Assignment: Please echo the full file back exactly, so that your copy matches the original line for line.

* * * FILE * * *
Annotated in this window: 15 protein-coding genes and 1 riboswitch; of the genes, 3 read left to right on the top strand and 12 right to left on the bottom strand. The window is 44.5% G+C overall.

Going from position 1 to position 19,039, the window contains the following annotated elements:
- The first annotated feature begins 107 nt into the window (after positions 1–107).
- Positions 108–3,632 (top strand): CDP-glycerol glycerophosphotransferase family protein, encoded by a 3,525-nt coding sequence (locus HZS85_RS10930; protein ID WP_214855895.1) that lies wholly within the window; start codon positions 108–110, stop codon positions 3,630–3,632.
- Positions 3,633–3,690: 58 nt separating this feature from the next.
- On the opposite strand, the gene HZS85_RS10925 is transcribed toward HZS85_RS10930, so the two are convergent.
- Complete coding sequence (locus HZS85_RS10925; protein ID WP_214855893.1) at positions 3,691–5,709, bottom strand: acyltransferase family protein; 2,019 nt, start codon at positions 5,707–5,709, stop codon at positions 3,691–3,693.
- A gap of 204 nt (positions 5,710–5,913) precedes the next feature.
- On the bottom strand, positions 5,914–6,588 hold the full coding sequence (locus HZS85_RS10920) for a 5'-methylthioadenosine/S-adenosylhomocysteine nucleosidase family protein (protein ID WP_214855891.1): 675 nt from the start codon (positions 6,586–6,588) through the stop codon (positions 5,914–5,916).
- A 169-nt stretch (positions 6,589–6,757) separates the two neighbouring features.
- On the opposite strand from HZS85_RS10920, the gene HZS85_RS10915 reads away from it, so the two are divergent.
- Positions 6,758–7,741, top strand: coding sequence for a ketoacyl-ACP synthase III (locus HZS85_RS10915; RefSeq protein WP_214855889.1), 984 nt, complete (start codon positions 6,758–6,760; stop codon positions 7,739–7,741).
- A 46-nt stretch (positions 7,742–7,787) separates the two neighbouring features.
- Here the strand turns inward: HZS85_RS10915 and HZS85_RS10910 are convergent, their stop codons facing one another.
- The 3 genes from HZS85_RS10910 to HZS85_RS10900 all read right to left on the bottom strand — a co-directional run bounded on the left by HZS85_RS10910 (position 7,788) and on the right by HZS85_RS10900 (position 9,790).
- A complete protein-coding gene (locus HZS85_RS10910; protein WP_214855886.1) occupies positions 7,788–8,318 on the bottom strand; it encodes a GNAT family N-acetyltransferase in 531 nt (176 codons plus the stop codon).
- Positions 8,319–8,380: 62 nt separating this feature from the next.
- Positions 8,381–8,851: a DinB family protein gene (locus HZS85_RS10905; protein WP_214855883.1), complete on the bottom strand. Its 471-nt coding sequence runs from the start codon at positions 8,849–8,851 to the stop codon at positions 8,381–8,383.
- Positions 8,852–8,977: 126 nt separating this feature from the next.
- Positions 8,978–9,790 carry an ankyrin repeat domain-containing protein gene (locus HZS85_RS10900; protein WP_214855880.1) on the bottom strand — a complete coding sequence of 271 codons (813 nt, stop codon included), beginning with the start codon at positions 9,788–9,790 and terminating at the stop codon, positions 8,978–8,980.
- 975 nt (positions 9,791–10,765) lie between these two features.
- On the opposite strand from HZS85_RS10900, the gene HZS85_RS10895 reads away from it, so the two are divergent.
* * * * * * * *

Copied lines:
Annotated in this window: 15 protein-coding genes and 1 riboswitch; of the genes, 3 read left to right on the top strand and 12 right to left on the bottom strand. The window is 44.5% G+C overall.

Going from position 1 to position 19,039, the window contains the following annotated elements:
- The first annotated feature begins 107 nt into the window (after positions 1–107).
- Positions 108–3,632 (top strand): CDP-glycerol glycerophosphotransferase family protein, encoded by a 3,525-nt coding sequence (locus HZS85_RS10930; protein ID WP_214855895.1) that lies wholly within the window; start codon positions 108–110, stop codon positions 3,630–3,632.
- Positions 3,633–3,690: 58 nt separating this feature from the next.
- On the opposite strand, the gene HZS85_RS10925 is transcribed toward HZS85_RS10930, so the two are convergent.
- Complete coding sequence (locus HZS85_RS10925; protein ID WP_214855893.1) at positions 3,691–5,709, bottom strand: acyltransferase family protein; 2,019 nt, start codon at positions 5,707–5,709, stop codon at positions 3,691–3,693.
- A gap of 204 nt (positions 5,710–5,913) precedes the next feature.
- On the bottom strand, positions 5,914–6,588 hold the full coding sequence (locus HZS85_RS10920) for a 5'-methylthioadenosine/S-adenosylhomocysteine nucleosidase family protein (protein ID WP_214855891.1): 675 nt from the start codon (positions 6,586–6,588) through the stop codon (positions 5,914–5,916).
- A 169-nt stretch (positions 6,589–6,757) separates the two neighbouring features.
- On the opposite strand from HZS85_RS10920, the gene HZS85_RS10915 reads away from it, so the two are divergent.
- Positions 6,758–7,741, top strand: coding sequence for a ketoacyl-ACP synthase III (locus HZS85_RS10915; RefSeq protein WP_214855889.1), 984 nt, complete (start codon positions 6,758–6,760; stop codon positions 7,739–7,741).
- A 46-nt stretch (positions 7,742–7,787) separates the two neighbouring features.
- Here the strand turns inward: HZS85_RS10915 and HZS85_RS10910 are convergent, their stop codons facing one another.
- The 3 genes from HZS85_RS10910 to HZS85_RS10900 all read right to left on the bottom strand — a co-directional run bounded on the left by HZS85_RS10910 (position 7,788) and on the right by HZS85_RS10900 (position 9,790).
- A complete protein-coding gene (locus HZS85_RS10910; protein WP_214855886.1) occupies positions 7,788–8,318 on the bottom strand; it encodes a GNAT family N-acetyltransferase in 531 nt (176 codons plus the stop codon).
- Positions 8,319–8,380: 62 nt separating this feature from the next.
- Positions 8,381–8,851: a DinB family protein gene (locus HZS85_RS10905; protein WP_214855883.1), complete on the bottom strand. Its 471-nt coding sequence runs from the start codon at positions 8,849–8,851 to the stop codon at positions 8,381–8,383.
- Positions 8,852–8,977: 126 nt separating this feature from the next.
- Positions 8,978–9,790 carry an ankyrin repeat domain-containing protein gene (locus HZS85_RS10900; protein WP_214855880.1) on the bottom strand — a complete coding sequence of 271 codons (813 nt, stop codon included), beginning with the start codon at positions 9,788–9,790 and terminating at the stop codon, positions 8,978–8,980.
- 975 nt (positions 9,791–10,765) lie between these two features.
- On the opposite strand from HZS85_RS10900, the gene HZS85_RS10895 reads away from it, so the two are divergent.